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A photo of a Singing Honeyeater (Gavicalis virescens)
Singing Honeyeater

Singing Honeyeater

Gavicalis virescens

The Singing Honeyeater, known scientifically as Gavicalis virescens, is a small bird native to Australia. It exhibits a grey-brown plumage, with olive-green wings and tail, adorned with yellow flashes. A distinctive black stripe extends from behind its beak to its back, complemented by a yellow streak below the eye.

Identification Tips

When attempting to identify the Singing Honeyeater, look for the broad black stripe running from the beak to the back and the yellow streak beneath the eye. Its size ranges from 17 to 22 cm, and its song varies from a scratchy noise to a more melodious tune, depending on the region.

Habitat

This species thrives in a variety of environments, including shrubland, woodland, and coastal areas across Australia, particularly west of the Great Dividing Range.

Distribution

The Singing Honeyeater is widespread throughout Australia, from the west coast to Western Australian coastal islands. It is not found in countries outside Australia.

Behaviour

Singing Honeyeaters are known for their community-minded nature, often attacking larger animals in groups if they perceive a threat to their territory. They live in family groups and exhibit aggressive behavior when breeding. They are also known to form long-term relationships with their partners.

Song & Calls

The bird's vocalizations range from scratchy to melodious, with variations in song depending on geographical location. The mainland birds' songs differ significantly from those of island populations, with the latter having shorter songs with fewer types and syllables.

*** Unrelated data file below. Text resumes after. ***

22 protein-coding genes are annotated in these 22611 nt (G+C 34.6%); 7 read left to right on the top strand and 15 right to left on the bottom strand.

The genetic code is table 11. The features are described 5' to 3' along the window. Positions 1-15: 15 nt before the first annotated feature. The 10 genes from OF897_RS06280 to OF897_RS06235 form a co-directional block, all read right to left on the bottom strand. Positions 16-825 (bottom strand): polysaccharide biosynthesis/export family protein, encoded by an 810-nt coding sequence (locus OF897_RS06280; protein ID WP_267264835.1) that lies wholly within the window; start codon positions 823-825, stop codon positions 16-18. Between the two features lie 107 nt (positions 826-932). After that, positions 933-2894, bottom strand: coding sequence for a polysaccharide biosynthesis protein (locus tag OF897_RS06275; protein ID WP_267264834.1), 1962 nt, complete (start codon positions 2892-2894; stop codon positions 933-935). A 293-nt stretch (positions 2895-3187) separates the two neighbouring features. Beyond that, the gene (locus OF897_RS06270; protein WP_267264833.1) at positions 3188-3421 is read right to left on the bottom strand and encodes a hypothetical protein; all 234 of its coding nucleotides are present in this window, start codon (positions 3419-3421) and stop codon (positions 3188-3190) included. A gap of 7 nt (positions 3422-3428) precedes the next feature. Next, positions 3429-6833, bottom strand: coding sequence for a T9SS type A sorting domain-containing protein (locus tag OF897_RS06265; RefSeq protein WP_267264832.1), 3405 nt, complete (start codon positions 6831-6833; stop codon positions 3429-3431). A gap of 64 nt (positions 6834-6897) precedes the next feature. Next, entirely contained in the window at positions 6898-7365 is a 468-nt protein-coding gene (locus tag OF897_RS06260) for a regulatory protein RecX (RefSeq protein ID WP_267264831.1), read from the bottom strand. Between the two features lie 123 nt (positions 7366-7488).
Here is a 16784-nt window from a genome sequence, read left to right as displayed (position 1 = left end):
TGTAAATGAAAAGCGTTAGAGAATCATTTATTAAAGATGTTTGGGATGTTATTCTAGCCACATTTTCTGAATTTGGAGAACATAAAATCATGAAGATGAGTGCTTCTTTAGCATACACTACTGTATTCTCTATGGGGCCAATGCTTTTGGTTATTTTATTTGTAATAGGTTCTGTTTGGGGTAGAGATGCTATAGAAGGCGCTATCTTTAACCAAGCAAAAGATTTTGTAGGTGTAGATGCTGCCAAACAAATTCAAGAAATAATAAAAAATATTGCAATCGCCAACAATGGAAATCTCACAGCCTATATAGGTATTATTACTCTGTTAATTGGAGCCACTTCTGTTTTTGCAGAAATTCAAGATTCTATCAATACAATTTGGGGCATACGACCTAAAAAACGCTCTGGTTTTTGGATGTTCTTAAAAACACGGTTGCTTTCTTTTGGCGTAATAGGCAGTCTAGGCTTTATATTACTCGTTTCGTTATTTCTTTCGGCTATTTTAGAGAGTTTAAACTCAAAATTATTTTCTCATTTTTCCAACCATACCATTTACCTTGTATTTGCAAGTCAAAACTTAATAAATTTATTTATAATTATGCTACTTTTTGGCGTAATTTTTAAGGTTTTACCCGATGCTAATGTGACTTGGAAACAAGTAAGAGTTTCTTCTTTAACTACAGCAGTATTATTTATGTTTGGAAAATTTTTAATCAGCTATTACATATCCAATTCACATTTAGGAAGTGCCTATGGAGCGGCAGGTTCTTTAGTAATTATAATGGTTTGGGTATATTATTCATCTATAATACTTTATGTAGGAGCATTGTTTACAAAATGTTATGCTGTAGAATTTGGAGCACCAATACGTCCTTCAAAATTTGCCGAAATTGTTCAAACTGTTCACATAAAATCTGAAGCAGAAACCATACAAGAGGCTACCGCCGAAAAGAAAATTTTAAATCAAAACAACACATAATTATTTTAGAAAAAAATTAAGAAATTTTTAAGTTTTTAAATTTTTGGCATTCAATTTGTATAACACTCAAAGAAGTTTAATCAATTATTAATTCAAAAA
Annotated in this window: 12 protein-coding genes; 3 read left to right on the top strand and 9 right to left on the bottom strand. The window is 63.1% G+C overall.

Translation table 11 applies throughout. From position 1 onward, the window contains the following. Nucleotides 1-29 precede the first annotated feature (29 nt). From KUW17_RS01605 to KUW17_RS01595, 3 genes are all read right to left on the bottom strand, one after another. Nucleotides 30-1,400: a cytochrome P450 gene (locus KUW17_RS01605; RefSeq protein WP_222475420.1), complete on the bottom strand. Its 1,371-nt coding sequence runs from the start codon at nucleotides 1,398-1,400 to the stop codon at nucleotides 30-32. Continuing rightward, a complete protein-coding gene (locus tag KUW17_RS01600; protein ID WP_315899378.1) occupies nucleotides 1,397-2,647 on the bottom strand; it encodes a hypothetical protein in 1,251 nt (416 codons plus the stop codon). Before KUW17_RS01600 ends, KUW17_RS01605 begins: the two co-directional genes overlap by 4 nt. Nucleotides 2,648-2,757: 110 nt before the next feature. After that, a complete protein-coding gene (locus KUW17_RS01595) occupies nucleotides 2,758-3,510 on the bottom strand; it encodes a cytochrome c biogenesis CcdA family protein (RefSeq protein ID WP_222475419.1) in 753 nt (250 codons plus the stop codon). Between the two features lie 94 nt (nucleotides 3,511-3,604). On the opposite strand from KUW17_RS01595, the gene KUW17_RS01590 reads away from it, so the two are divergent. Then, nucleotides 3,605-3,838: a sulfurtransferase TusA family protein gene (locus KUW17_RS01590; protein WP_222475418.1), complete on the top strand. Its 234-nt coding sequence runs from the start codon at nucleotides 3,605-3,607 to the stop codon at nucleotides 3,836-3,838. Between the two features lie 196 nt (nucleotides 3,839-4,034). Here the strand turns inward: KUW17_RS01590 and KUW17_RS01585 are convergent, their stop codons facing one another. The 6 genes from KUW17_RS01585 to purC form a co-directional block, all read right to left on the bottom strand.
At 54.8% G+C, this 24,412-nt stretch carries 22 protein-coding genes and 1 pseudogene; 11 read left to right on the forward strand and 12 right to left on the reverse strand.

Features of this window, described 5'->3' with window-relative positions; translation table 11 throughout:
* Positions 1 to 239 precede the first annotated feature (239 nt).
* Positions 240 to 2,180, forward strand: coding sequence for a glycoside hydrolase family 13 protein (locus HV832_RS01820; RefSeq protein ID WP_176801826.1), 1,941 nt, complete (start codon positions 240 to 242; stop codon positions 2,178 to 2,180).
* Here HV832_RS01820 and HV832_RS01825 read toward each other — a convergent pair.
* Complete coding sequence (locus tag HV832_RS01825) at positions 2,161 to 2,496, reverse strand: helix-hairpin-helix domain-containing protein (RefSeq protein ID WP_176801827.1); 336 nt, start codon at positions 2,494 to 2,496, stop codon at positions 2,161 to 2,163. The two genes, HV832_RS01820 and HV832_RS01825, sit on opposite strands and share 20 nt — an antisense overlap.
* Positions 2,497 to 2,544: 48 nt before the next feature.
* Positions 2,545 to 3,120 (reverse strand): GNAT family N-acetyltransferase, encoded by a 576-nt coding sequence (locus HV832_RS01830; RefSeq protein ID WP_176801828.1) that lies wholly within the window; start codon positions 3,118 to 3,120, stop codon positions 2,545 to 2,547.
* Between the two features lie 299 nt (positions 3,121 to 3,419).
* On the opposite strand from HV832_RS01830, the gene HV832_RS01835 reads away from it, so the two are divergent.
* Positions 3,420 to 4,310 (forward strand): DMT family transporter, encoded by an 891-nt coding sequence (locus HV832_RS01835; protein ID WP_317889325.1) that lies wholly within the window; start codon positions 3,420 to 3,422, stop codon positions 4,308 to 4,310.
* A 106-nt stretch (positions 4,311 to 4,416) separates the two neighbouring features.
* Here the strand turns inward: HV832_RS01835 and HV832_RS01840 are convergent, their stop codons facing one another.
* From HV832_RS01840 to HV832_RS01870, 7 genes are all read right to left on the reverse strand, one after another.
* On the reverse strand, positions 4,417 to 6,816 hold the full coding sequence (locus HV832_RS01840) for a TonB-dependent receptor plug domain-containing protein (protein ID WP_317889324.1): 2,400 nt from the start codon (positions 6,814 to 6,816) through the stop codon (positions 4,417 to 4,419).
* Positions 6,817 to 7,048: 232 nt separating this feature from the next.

Breeding

Breeding occurs from July to February. Their nests are crafted from grass, plant stems, and spider webs, and their eggs are light cream-brown with darker spots.

Similar Species

The Singing Honeyeater has close relatives with similar appearances and overlapping ranges. Clear visuals in a bird identification guide are essential for accurate identification.

Diet and Feeding

An omnivorous bird, the Singing Honeyeater's diet includes nectar, small insects, fruits, grubs, and berries. They are also opportunistic predators, known to raid the nests of smaller birds for eggs and chicks.

Conservation status

The Singing Honeyeater is classified as Least Concern on the IUCN Red List, indicating a stable population without significant threats to its survival.

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Singing Honeyeaters on Birda

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Acanthagenys rufogularis
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